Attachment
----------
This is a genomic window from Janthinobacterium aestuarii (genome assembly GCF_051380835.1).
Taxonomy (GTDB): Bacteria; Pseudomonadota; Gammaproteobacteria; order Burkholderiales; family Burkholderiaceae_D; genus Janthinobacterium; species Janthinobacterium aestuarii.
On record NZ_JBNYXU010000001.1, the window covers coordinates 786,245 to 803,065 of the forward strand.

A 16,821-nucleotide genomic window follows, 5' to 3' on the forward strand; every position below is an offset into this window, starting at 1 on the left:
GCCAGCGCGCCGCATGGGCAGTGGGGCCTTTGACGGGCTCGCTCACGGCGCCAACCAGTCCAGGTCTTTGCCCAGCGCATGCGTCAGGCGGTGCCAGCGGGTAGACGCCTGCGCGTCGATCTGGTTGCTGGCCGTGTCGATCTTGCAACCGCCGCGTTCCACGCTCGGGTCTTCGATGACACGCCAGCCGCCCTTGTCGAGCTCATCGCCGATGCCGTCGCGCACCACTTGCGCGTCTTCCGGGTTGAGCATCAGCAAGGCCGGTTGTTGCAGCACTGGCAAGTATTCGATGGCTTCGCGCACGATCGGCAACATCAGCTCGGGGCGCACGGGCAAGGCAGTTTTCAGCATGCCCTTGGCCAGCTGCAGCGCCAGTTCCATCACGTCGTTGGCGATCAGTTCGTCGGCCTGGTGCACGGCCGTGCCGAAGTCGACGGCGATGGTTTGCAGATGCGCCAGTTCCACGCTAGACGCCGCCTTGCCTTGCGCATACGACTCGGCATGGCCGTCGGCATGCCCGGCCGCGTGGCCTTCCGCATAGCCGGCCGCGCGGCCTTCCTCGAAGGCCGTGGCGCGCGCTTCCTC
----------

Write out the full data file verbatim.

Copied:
This is a genomic window from Janthinobacterium aestuarii (genome assembly GCF_051380835.1).
Taxonomy (GTDB): Bacteria; Pseudomonadota; Gammaproteobacteria; order Burkholderiales; family Burkholderiaceae_D; genus Janthinobacterium; species Janthinobacterium aestuarii.
On record NZ_JBNYXU010000001.1, the window covers coordinates 786,245 to 803,065 of the forward strand.

A 16,821-nucleotide genomic window follows, 5' to 3' on the forward strand; every position below is an offset into this window, starting at 1 on the left:
GCCAGCGCGCCGCATGGGCAGTGGGGCCTTTGACGGGCTCGCTCACGGCGCCAACCAGTCCAGGTCTTTGCCCAGCGCATGCGTCAGGCGGTGCCAGCGGGTAGACGCCTGCGCGTCGATCTGGTTGCTGGCCGTGTCGATCTTGCAACCGCCGCGTTCCACGCTCGGGTCTTCGATGACACGCCAGCCGCCCTTGTCGAGCTCATCGCCGATGCCGTCGCGCACCACTTGCGCGTCTTCCGGGTTGAGCATCAGCAAGGCCGGTTGTTGCAGCACTGGCAAGTATTCGATGGCTTCGCGCACGATCGGCAACATCAGCTCGGGGCGCACGGGCAAGGCAGTTTTCAGCATGCCCTTGGCCAGCTGCAGCGCCAGTTCCATCACGTCGTTGGCGATCAGTTCGTCGGCCTGGTGCACGGCCGTGCCGAAGTCGACGGCGATGGTTTGCAGATGCGCCAGTTCCACGCTAGACGCCGCCTTGCCTTGCGCATACGACTCGGCATGGCCGTCGGCATGCCCGGCCGCGTGGCCTTCCGCATAGCCGGCCGCGCGGCCTTCCTCGAAGGCCGTGGCGCGCGCTTCCTC